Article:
You see...

Donna, TallyGear's co-founder, has done it again, she has improved upon a phenomenal product by collaborating with my sister, Tara the ultra marathoner. The Tummietote now has a "sporty" sister. No worries, the original is still available, but for those athletes out there...or those active (ahhemm...throat clear here) children that are cruising up and down sled hills, bombarding soccer balls down green, grassy fields, or lighting rinks on fire with your blades of glory ... this is another sleeker, non-torso climbing option for you.




The TallyGear SPORT Belt


Joe, sporting the SPORT Belt with TWO clear windowed pockets, one for his pump and one for his Continuous Glucometer Receiver



Joe WEIGHS-IN on the Sport Belt!

video


I LOVE HIS VOICE! HATE mine! And...NO...he didn't learn his dance moves from me.

Tara, or ULTARA as she is now known, is having a TallyGear Giveaway that just got even better...go check it out at Mommy's A Runner! You have until December 16th to enter. Good Luck.


To double your chances of receiving quality goods for "F" "R" Double "E" head over to TallyGear's current Giveaway. It lasts until December 17th.

Or go to Tallygear.com to order pump packs, sport belts, and/or headbands.


********

New to BETA BUDDIES?


Well, here is a little background on Donna and Tallygear and our love of the product.


It took us 4, yes F-O-U-R long years to find a pump pack that fit Joe's needs as an ACTIVE little boy. Every time Joe would run, jump, careen, skip, play soccer, participate in baseball it would break my heart a little to watch his damn pump and pack bounce and jiggle up and down as he was out living life to the fullest. Though he never complained, the "pump jiggling" bothered Joe. I am happy to report this is a NON-ISSUE any longer.Why?Because Tallygear is on the job.


Tallygear was started up by a mom just like us. The company is named after her daughter Tally who was diagnosed with type 1 three years ago (click here for her story). See the following written by Donna (Tally's mom and co-founder of TallyGear) to understand why this woman and company are so near and dear to my heart:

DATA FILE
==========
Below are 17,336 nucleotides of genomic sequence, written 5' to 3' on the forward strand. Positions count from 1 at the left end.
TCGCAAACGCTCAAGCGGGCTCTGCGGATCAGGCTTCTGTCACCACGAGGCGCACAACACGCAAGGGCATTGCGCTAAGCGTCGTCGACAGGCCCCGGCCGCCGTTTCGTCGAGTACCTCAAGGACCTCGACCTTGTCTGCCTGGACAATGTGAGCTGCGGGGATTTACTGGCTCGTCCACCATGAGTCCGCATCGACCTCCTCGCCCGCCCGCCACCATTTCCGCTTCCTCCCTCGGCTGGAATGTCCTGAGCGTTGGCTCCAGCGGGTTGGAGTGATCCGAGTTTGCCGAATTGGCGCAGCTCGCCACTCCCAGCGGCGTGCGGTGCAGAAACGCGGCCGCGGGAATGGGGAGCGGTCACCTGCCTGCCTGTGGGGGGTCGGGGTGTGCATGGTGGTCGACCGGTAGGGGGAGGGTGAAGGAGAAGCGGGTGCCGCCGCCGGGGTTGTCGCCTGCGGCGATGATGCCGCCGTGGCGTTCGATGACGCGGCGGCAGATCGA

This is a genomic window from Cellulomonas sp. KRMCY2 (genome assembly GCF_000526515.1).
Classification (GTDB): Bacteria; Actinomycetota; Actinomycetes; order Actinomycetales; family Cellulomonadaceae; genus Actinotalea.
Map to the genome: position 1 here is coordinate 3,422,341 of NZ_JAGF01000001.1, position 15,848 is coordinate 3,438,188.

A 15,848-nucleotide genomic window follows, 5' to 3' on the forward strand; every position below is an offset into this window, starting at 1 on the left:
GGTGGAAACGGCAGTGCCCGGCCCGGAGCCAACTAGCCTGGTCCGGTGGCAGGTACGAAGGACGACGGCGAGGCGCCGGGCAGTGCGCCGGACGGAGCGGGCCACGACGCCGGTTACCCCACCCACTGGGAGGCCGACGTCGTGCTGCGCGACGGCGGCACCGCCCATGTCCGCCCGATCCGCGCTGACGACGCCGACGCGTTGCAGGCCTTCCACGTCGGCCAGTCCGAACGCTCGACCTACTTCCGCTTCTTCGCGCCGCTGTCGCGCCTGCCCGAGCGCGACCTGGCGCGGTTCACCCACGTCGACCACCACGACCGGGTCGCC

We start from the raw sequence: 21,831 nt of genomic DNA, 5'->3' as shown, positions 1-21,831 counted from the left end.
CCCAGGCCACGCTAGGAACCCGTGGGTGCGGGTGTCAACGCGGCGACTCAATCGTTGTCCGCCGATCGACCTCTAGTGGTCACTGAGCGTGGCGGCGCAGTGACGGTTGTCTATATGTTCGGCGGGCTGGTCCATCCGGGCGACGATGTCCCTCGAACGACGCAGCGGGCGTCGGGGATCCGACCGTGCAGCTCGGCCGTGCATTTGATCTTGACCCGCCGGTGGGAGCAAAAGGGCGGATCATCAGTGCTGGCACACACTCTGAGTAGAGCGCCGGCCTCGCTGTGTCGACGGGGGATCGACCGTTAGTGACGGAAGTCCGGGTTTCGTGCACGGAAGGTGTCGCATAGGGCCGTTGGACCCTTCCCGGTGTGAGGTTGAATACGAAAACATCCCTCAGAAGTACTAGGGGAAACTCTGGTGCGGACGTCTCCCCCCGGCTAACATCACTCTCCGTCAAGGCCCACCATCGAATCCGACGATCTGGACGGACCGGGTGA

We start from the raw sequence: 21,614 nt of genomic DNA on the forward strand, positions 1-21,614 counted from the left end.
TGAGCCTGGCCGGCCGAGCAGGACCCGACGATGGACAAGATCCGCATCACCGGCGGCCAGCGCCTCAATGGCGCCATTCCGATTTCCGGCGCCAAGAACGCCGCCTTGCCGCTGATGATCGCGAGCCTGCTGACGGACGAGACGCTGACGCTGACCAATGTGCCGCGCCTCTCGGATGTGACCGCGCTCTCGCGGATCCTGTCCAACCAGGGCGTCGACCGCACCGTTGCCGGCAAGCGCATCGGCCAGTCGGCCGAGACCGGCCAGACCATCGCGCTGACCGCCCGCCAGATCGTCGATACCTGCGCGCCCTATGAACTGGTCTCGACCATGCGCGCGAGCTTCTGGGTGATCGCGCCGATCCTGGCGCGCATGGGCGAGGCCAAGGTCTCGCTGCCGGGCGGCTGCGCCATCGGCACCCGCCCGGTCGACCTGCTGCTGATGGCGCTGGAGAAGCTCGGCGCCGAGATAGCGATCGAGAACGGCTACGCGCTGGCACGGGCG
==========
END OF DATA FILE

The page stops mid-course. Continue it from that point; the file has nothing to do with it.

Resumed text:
"When Tally first got her pump pack I did buy from 2 other
companies...they were the web belted ones and they were cutting in to her sides
and jumping on trampoline was a disaster (holding that freaking pack while she
jumped.... as I cried).....next step a trip to Walmart to buy a spandex shirt I
knew I could come up with something ...I just didn't know where it would all
take me......you now know how that all worked out... ...a.k.a.Tallygear. Almost
2 years ago now...."


What is different about these packs you may wonder. Well let me tell you...because I have tried the whole INSULIN PUMP PACK GAMUT in 4 years SEARCHING for the PERFECT PACK. First off you can order XS, S, M, or L. For those of us with young children with "d" you know how difficult it can be to find a pack that fits appropriately. Secondly, this pack STRETCHES 4 (that's right FOUR)ways. This keeps Joe's pump secure and flat against his body. There is NO MORE BOUNCY pump/pack action as Joe runs and plays. Also, the price for these packs is REASONABLE! I have hit the pump pack JACKPOT. For CGM users and/or people who want to bolus but don't want to remove the pump or CGM from the pouch, a CLEAR WINDOW can be sewn into the pockets.

A day-in-the-life of sharing about our friend Donna.

Saturday, December 4, 2010

Pickle Jars on Scooters! Stapled Pillows for the Haitians!!! Oh MY!!!


Her plans are big-hearted. Her heart runneth over with love, emotion, and the desire to help others. She is sweet. She is sensitive. She is animated. She can hit a pitch with her piercing screech that makes me want to birth a porcupine (thanks Elizabeth from Pieces Of My Life for a term I wish I came up with) rather than listen to it for one second longer.

Her ideas fly off of her tongue in rapid succession...one after another... barely a breath in between... her ideas to help Cure Diabetes... her ideas to help the Haitian children... her ideas to provide food to the hungry... her ideas to comfort children in the hospital. She is Bridget. She is my daughter. She is my first born. She is Joe's sister.

Sherry from Jenna's Pet Monkey and Alexis from Justice's Misbehaving Pancreas declared November 28th "Special Sib of a D Kid Day"! I am a little "tardy to the party" on this one. I apologize. I have some great Bridget posts and I am always wanting to share more about this amazing creature that has graced my life since August 8, 2001.